SOMERSET councillors will soon decide on whether to negotiate extra payments to its waste contractor SUEZ, despite already paying £24million per year.

In spite of this huge annual figure, SUEZ has reportedly recorded "significant annual losses", and has sought more money from the council through "a number of contractual claims" which are currently under dispute.

However, Somerset Council states that without an increase in payments there is a risk that SUEZ may exit the contract, meaning the county would be without a waste collection service.

At the council’s Executive Committee meeting on Wednesday, May 8, it has been recommended to give the council’s Chief Executive a mandate to negotiate with SUEZ to broker a deal which would stop the company from exiting the contract.

This option would then be brought back to a future Executive meeting to weigh up against all other options.

These include bringing the service in-house, or finding a new contractor through a tendering process – both of which the council feels are also likely to come with additional costs and the risk of disruption to collections.

SUEZ secured the Somerset contract in April 2020 following an open tendering process which was supported by independent consultants with expertise in the sector - as of 2024, the contractor has six years remaining on the contract.

Somerset Council say that the ongoing rerouting of collections is helping make rounds more efficient and as cost effective as possible, but even with these changes, SUEZ considers the contract unviable.

Councillor Dixie Darch, lead member for the Environment and Climate Change, said: “This is a deeply frustrating situation but it is clear that we cannot sit back and do nothing.

"All the options come with extra cost and if an acceptable agreement can’t be reached with SUEZ there is also the risk of widespread disruption to a crucial frontline service which will affect everyone.

"It’s a situation we have to deal with and our focus must be on finding the best way forward that minimises the cost while also protecting a much valued service."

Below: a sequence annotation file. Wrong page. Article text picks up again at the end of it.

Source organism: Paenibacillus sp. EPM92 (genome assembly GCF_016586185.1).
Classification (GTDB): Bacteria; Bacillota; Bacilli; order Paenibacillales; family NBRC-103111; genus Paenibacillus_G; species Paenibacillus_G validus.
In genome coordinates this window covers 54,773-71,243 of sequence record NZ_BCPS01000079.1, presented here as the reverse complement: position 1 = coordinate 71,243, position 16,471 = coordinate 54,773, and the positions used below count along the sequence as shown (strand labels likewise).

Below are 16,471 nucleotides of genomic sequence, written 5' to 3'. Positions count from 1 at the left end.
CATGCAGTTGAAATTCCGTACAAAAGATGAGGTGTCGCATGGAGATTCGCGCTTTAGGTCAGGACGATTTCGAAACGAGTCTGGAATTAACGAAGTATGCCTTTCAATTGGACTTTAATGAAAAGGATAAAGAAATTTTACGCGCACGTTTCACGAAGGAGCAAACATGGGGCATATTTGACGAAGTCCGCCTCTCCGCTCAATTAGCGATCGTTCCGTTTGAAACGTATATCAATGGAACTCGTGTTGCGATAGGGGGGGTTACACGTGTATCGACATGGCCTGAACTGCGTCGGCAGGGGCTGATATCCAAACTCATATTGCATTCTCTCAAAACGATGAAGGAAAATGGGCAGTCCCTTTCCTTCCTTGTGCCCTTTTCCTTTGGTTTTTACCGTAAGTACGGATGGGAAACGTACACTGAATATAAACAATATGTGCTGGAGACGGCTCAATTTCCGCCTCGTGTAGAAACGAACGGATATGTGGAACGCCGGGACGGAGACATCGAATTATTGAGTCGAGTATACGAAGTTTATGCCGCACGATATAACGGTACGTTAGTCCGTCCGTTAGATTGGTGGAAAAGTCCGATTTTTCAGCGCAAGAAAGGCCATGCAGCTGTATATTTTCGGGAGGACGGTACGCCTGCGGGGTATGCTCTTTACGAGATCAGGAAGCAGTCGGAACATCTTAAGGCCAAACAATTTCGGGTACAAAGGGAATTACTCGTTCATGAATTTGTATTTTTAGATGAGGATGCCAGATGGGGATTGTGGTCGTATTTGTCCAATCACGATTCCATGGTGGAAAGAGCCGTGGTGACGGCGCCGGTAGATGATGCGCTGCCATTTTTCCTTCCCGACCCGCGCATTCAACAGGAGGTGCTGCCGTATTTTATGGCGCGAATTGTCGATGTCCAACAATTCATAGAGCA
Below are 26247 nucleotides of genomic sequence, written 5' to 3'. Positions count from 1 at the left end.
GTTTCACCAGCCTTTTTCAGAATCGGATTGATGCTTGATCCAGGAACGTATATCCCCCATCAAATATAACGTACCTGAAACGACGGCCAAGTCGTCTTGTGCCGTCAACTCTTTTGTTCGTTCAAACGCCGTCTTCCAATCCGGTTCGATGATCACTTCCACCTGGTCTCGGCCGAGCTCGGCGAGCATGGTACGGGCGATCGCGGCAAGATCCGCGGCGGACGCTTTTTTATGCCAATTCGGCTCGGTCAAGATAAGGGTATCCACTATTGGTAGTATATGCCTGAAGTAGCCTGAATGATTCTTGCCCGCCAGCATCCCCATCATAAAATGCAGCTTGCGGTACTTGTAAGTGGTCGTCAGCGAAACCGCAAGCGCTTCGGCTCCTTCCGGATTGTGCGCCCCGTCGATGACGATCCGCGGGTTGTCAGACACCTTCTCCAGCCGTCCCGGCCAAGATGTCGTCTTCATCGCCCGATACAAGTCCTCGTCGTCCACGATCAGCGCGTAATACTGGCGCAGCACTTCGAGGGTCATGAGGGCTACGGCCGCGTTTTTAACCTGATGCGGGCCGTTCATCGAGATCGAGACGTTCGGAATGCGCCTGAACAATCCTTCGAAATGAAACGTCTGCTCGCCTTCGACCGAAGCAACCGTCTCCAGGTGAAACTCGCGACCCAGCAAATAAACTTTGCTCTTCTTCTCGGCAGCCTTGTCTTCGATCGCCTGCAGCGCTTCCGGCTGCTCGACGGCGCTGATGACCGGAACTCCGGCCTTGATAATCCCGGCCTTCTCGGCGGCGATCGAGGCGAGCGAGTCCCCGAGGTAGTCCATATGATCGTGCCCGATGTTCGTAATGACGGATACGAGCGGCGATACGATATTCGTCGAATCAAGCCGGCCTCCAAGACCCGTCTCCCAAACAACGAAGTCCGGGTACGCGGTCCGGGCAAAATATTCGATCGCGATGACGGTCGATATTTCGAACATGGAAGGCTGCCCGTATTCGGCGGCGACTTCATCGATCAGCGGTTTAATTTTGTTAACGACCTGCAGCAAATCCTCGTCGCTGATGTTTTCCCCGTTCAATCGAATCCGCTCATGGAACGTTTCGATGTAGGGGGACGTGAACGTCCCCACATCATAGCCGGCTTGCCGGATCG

The current contract with SUEZ is due to end in 2030, with the option for a ten-year extension.

It covers all kerbside collections of refuse, recycling, and garden waste, delivery of waste containers as well as operation of waste transfer stations which move waste on for recycling.

In response, Mark Taylor, South West Regional Director for SUEZ recycling and recovery UK, put the losses down to issues such as the pandemic and the following HGV driver shortage.

He said the SUEZ is 'very mindful' of the council's ongoing financial crisis.

"We have been operating the Somerset contract, one of our largest and most important collection contracts in the UK, since April 2020, and we are proud of the improvements that we have made over that time in terms of both the service and recycling levels," Mr Taylor said.

"These past four years have also been a time of unprecedented change, including the pandemic and the HGV driver shortage that followed, and we are working through the impacts of this on the contract with the council.

"As we do this, we are very mindful of the financial pressures that Somerset Council is facing, and we are actively working with council officers to agree a way forward. 

"In terms of our front line collection services it is very much business as usual, and our teams continue to deliver essential services to households across Somerset."